There are a range of real-time instruments that can be used to measure small particles of sizes close to viruses. There are a range of electrical mobility analyzers which can accurately measure particles in the range of 1 nm to 1000 nm in real time. There are also optical particle counters which can measure in the range of 300 nm and up.
Q. What are the sensors’ function in achieving real-time, remote monitoring?
Our current sensors have been miniaturized and marketed by a startup company called Applied Particle Technology. They are optical-based units and have a dashboard set up to monitor the particulate matter (PM) concentrations in real time. Using IoT concepts we can operate them remotely. We have fixed versions (image below, left) of these monitors and wearable versions (right). We are currently deploying them for use in the Barnes Jewish Hospital for measurement in chambers where COVID-19 patients will be checked by physicians. Our collaborators are from the Infectious Disease program, School of Medicine, Washington University in St. Louis.
Q. What are the ideal applications, and how can it be useful for testing patients with SARS-CoV-2 in enclosures?
Ideally, we would use a more specific device designed for measurement of viruses. These devices have a very high efficiency of collection for the viral nanoparticles and then can follow up by real-time polymerase chain reaction (RT-PCR) techniques for specificity of the type of virus.
In the current work, we are deploying the more robust PM sensors to get an idea of the contamination in the room. If the patients are coughing or sneezing, the particles are in the size range of the devices deployed, and will provide information in real time on the level of cleanliness in the room. This is essential to ensure that the healthcare workers are protected.
Q. You have a patent on technology described as combining “photoionization with electrostatic precipitation that has been proven to be highly effective at capturing viruses and other bioagents.” Can you elaborate on the innovation and its function?
The U.S. patented device (US Patent 6,861,036) is a photoionizer enhanced electrostatic precipitator for air cleaning. It works on the principle of charging the virus or bacteria, and then trapping them in an electric field. In the process, the virus or bacteria is completely inactivated (it cannot infect any human or living organism). The device has a very high efficiency of capture and has been demonstrated to destroy all biological agents such as viruses. Furthermore, the exhaust air has no byproducts, and has very low levels of ozone. The innovation of combining the two mechanisms of photoionization with electrostatic coronas suppresses ozone formation, but ensures high capture and inactivation efficiency.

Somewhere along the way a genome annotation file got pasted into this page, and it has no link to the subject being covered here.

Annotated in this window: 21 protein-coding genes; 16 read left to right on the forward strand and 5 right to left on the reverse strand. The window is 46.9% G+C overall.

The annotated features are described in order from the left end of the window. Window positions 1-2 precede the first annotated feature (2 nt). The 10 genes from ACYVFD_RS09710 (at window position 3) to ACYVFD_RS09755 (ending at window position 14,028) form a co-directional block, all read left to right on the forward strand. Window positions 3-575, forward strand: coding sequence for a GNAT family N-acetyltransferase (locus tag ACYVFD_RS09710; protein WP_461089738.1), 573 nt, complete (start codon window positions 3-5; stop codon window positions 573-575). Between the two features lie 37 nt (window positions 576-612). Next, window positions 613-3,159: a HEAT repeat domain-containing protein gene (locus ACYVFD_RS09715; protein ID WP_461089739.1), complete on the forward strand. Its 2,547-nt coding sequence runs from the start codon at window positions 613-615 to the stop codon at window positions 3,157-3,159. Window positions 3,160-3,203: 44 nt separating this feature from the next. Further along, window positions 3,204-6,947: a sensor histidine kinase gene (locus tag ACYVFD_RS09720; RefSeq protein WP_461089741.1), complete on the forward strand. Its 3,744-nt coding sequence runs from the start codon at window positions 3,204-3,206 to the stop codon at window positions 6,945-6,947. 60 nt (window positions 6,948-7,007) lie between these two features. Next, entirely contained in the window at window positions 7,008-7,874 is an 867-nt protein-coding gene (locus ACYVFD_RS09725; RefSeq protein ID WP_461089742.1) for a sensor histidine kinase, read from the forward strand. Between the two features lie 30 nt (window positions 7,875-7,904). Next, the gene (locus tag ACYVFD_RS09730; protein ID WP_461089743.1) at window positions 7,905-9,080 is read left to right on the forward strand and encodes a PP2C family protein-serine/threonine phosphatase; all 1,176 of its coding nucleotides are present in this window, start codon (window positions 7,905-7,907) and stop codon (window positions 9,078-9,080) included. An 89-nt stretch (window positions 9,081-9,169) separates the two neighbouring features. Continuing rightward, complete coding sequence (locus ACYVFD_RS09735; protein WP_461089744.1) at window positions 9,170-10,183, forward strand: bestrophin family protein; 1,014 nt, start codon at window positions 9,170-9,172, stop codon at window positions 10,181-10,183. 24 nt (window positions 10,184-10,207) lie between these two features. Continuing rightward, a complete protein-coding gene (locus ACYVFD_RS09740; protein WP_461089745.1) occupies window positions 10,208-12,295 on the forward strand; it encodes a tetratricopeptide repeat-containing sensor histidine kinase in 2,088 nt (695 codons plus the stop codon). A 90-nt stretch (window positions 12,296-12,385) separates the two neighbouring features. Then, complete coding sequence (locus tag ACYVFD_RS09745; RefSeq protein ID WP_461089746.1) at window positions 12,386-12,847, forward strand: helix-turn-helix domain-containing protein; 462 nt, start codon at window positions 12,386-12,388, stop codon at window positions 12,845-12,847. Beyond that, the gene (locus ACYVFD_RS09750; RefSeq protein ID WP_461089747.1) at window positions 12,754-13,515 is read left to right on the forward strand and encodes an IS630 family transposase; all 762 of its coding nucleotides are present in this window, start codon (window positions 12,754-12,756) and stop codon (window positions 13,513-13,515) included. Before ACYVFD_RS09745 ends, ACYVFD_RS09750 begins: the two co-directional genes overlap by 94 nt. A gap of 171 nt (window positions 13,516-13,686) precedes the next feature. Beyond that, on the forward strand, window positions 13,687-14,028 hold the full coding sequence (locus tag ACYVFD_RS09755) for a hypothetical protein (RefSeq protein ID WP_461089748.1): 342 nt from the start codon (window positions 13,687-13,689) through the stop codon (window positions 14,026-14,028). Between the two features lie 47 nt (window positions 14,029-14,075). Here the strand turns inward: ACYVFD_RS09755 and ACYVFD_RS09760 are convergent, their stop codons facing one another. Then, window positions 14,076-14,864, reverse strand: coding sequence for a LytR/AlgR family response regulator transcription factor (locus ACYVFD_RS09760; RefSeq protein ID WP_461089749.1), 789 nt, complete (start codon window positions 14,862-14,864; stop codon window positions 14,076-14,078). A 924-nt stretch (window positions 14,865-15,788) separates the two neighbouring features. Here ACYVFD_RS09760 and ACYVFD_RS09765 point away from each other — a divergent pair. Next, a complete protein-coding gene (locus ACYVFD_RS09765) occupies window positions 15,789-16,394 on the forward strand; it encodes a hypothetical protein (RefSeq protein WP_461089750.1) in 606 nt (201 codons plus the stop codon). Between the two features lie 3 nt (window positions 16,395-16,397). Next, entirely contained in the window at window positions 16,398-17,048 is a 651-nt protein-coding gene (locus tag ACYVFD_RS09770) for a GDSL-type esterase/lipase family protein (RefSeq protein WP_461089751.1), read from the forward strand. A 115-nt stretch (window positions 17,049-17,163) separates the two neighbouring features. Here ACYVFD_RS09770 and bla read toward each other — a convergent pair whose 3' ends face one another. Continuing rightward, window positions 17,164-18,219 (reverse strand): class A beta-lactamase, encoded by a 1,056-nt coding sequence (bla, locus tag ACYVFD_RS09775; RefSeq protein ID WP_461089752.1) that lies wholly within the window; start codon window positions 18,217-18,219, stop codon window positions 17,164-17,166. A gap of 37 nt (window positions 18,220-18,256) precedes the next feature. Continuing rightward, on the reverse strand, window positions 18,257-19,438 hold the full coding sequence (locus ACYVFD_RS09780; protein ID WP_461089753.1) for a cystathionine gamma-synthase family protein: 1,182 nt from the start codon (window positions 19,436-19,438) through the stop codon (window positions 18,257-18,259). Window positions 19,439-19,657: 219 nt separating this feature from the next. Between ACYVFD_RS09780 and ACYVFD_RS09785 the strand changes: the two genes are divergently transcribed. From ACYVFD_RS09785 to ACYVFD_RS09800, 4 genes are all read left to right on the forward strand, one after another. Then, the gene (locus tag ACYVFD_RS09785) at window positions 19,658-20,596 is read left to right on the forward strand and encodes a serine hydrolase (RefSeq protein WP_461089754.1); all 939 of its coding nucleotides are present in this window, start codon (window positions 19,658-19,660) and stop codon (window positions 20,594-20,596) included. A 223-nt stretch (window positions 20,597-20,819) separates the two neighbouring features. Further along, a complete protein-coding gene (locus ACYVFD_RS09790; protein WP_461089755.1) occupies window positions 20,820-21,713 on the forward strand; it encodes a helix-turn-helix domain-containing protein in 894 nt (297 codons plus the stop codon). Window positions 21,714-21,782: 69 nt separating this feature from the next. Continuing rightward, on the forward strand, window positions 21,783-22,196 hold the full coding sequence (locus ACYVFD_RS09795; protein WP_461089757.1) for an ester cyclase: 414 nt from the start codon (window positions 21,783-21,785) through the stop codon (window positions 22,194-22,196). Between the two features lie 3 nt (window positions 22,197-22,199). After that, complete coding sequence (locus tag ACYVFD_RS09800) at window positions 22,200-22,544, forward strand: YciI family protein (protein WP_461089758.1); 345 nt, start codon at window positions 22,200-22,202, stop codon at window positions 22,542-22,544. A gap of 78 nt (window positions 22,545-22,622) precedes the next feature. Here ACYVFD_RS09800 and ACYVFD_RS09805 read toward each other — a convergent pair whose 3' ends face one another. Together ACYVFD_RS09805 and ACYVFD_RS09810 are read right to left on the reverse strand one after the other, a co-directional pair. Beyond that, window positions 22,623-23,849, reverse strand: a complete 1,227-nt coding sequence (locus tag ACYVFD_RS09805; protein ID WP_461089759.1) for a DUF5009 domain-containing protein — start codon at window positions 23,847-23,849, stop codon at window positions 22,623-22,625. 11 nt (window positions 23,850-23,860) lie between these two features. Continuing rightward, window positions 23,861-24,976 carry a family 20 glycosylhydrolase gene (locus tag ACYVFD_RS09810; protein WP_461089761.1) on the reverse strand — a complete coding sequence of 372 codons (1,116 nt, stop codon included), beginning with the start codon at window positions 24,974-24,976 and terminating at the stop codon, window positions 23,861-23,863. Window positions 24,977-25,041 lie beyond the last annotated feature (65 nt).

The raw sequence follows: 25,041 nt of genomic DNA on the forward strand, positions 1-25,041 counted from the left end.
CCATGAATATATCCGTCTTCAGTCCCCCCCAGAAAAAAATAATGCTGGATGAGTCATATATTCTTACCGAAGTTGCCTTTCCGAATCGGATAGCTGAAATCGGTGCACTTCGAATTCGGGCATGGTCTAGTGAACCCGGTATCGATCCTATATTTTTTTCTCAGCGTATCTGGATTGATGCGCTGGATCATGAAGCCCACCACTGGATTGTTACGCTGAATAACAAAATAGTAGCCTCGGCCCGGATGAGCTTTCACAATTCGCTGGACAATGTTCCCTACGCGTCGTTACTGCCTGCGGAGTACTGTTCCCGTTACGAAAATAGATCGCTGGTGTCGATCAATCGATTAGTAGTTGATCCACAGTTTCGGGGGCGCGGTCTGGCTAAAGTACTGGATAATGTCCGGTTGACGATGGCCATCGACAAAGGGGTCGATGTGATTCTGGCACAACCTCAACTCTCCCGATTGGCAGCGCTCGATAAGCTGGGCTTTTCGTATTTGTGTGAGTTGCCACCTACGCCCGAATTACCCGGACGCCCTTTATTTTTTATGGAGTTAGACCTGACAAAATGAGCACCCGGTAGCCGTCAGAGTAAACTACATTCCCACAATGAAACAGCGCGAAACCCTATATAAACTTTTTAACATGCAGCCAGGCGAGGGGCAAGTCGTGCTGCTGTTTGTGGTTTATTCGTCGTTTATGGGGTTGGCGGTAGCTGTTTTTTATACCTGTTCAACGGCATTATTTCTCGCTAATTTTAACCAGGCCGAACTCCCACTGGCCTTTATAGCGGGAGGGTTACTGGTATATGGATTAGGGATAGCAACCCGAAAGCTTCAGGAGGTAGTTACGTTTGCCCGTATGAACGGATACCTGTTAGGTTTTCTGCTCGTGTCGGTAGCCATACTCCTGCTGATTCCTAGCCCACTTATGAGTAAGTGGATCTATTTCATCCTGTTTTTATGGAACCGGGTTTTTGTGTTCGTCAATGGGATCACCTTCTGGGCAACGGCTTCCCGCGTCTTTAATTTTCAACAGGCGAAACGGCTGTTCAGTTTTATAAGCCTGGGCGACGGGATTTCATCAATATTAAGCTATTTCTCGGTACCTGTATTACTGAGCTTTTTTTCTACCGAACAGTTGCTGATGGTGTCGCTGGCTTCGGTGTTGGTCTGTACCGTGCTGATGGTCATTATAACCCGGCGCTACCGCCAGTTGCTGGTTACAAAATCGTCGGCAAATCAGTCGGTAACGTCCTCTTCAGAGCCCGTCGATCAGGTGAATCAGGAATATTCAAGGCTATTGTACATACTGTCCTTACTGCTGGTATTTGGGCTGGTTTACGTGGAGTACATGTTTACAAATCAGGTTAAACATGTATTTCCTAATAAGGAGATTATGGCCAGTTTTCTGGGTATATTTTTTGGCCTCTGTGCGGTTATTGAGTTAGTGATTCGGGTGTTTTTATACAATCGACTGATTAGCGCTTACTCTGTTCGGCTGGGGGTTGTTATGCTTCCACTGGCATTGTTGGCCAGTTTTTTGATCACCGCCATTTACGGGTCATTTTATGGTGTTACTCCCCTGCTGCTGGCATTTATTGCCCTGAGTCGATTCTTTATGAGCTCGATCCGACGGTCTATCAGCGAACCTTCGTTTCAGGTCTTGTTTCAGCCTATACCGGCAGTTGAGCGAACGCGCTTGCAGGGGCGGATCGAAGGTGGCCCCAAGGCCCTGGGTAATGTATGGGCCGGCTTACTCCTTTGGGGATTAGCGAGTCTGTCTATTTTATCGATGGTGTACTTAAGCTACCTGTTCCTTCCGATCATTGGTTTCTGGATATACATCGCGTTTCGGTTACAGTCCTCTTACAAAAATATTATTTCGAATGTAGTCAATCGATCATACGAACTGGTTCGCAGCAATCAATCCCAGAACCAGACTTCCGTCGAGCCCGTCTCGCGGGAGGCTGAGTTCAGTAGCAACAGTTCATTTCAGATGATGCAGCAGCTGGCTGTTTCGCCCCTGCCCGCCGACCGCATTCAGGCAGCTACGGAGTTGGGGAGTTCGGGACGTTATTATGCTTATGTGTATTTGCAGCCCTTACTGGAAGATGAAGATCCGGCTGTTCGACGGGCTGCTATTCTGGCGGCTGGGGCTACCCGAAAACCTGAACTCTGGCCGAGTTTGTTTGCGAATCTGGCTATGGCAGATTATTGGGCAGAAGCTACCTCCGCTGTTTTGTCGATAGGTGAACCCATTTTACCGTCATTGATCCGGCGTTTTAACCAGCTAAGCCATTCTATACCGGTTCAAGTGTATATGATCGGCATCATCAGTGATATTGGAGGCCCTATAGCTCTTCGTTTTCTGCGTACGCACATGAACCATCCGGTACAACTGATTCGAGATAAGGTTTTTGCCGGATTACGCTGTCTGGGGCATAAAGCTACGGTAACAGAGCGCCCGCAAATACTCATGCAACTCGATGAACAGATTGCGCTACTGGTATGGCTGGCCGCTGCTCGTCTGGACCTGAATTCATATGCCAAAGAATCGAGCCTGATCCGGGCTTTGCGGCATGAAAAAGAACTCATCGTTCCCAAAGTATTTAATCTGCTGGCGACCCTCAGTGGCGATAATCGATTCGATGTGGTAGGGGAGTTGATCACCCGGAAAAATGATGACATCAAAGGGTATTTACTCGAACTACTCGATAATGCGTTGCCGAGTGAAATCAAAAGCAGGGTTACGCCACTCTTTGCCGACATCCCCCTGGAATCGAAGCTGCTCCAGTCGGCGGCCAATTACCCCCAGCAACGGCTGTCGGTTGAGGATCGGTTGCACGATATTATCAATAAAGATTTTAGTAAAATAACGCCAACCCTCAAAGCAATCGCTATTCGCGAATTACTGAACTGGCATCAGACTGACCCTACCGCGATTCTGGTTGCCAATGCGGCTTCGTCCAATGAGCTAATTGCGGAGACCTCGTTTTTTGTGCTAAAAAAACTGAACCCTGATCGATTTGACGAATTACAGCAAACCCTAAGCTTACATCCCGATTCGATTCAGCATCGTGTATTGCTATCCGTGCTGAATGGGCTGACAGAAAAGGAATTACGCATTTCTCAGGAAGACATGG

Q. Tell us about your ultimate objectives based on your techniques in the controlled studies for measuring viral particles in air. What have you learnt up until now, and where is the research leading your team?
We have done several studies on the measurement of viruses in real time using innovative aerosol methodologies. With some pre-knowledge of the viral nanoparticle, we have been able to rapidly determine the presence of these agents in air.
Current studies are focused on establishing the transport and transmission characteristics of coronaviruses. This will be useful in determining how far the virus is transported, and potentially how and where it deposits in the respiratory tract. This is also going to be useful in predicting the infectivity to humans—such as that happening due to community spread of the coronavirus.
Q. What is one noteworthy takeaway that you offer multi-disciplinary engineers and researchers currently working in this area of research?
Work together to tackle the problem. Such a complex problem requires a true “team science” effort to promote a fundamental understanding that will help understand and solve the issues we face.